Monday, December 06, 2004
On Middle Class
A recent article about the rapidly thinning middle class in the United States got me thinking about the importance of the middle class in general. Then Al Franken on my radio happens to chime in about the creativity of the country being in its middle class, and I remembered how the Kerry campaing was telling how he would fight for the middle class. All this coming together is like magic, isn't it? Especially as I want to vituperate about the idea of the poor, oppressed middle class.
Now, I'm a card-carrying member of the upper middle class, though I don't have the money to be there. Of course I'm really a member of the upper class as a goddess and an intellectual, but given that I'm dirt-poor (well, I can't afford a new BMW), I've decided to accept the upper middle membership package. You'd think that I'd be happy to hear how concerned the Democrats are about the middle class people like me, wouldn't you?
Actually, I find most of that concern to be manufactured and unethical. We should be concerned about the poor. They have it much worse. Only after that will I allow some concern for the fact that I can't afford a new BMW, yet again. Politicians who vow to fight for the middle class do so because that's where the votes are. But this doesn't make it ethical as long as we still have the class of the poor, sick and oppressed firmly among us.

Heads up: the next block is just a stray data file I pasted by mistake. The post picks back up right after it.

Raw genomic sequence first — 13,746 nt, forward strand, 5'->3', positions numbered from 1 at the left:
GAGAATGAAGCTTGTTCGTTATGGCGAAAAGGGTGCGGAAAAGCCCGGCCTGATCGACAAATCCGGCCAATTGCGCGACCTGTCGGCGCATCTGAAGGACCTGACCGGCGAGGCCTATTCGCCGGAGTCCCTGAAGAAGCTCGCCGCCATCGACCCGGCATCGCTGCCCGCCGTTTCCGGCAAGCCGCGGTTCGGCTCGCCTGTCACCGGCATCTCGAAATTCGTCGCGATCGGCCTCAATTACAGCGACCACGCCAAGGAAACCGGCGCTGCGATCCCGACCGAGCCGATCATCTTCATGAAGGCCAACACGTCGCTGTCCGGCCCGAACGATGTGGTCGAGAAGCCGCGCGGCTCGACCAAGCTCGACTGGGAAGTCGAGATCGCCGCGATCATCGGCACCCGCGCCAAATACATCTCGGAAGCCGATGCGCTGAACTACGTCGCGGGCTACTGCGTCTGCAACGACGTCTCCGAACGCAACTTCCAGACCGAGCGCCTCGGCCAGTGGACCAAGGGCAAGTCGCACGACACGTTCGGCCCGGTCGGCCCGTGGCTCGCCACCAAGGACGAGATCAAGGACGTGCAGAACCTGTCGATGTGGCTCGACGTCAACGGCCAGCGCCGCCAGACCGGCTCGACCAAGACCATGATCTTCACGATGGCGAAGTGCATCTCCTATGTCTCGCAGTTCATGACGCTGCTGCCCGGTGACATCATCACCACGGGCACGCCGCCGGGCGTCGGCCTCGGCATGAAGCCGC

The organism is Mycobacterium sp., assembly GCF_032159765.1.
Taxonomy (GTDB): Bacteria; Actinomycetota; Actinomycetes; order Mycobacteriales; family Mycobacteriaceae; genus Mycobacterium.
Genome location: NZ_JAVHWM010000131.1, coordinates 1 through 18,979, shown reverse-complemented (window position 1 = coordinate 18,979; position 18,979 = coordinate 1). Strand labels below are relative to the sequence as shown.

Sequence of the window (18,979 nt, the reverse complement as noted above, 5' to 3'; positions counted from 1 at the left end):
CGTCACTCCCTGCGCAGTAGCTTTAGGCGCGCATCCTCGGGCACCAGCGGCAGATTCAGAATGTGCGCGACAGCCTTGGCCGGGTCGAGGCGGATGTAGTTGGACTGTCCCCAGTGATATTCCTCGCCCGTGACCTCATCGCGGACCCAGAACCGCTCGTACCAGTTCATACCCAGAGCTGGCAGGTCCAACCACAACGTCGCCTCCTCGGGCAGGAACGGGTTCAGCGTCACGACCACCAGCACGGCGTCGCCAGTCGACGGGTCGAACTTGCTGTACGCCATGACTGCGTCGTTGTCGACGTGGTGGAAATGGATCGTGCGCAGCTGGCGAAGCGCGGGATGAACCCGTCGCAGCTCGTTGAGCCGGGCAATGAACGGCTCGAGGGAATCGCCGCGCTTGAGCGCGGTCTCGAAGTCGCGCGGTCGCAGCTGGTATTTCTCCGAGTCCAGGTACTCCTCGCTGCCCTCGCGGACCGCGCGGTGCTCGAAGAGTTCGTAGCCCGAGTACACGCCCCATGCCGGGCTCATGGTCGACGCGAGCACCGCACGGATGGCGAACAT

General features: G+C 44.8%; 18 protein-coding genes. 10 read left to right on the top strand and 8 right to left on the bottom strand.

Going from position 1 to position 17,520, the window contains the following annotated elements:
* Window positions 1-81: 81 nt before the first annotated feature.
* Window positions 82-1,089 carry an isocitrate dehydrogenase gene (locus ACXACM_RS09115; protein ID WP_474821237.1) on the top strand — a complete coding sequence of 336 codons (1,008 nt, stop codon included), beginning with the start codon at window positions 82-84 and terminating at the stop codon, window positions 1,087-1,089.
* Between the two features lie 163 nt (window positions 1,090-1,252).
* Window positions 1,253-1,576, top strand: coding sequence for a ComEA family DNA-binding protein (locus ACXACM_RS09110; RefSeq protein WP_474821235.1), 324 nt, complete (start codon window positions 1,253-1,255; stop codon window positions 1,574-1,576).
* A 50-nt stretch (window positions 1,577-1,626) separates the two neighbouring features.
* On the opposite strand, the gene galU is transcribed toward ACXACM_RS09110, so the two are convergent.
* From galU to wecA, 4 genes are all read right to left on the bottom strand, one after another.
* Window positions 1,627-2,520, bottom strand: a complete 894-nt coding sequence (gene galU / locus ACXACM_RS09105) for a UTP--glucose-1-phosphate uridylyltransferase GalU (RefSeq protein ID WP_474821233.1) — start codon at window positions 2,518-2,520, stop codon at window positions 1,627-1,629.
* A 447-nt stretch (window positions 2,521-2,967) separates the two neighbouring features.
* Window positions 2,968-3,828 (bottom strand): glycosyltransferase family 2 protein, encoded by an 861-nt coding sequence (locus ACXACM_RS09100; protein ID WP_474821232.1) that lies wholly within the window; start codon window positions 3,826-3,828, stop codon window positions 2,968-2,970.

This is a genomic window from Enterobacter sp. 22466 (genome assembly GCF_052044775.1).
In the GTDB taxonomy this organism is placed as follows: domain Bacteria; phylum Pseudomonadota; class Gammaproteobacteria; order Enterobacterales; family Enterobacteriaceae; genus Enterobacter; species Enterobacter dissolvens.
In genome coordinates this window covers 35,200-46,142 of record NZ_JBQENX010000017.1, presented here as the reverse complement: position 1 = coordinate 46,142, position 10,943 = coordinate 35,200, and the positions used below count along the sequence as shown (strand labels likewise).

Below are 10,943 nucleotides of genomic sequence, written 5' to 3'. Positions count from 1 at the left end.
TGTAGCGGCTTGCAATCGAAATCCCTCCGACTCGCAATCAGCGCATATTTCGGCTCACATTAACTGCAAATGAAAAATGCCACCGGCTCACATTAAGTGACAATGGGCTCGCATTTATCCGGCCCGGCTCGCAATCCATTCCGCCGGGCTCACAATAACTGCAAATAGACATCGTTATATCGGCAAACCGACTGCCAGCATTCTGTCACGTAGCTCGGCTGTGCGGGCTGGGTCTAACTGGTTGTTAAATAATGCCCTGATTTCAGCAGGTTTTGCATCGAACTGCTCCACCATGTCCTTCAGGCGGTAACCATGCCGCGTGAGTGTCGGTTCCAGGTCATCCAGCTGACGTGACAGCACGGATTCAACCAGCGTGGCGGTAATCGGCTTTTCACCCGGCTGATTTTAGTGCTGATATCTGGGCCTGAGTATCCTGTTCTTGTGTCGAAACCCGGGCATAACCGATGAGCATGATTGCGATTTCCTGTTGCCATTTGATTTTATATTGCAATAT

It's not that the middle class isn't important. It is. Without a middle class societies become unstable and end up being called banana republics by historians and some uppity blog goddesses. And the middle class is indeed where most of the professionals come from. But this doesn't mean that we should regard the woes of the middle class as more important than those of the poor, especially as the latter are much more devastating.
In short, this is one campaign of playing the victim in which I will not participate. The middle class is called that because its members are not going hungry or untreated when they are sick. The thinning of the middle class is indeed a problem, but not because the middle class is getting thinner; rather, because the class of the poor and powerless is growing. Not that I expect any politician to support my argument. The poor don't vote.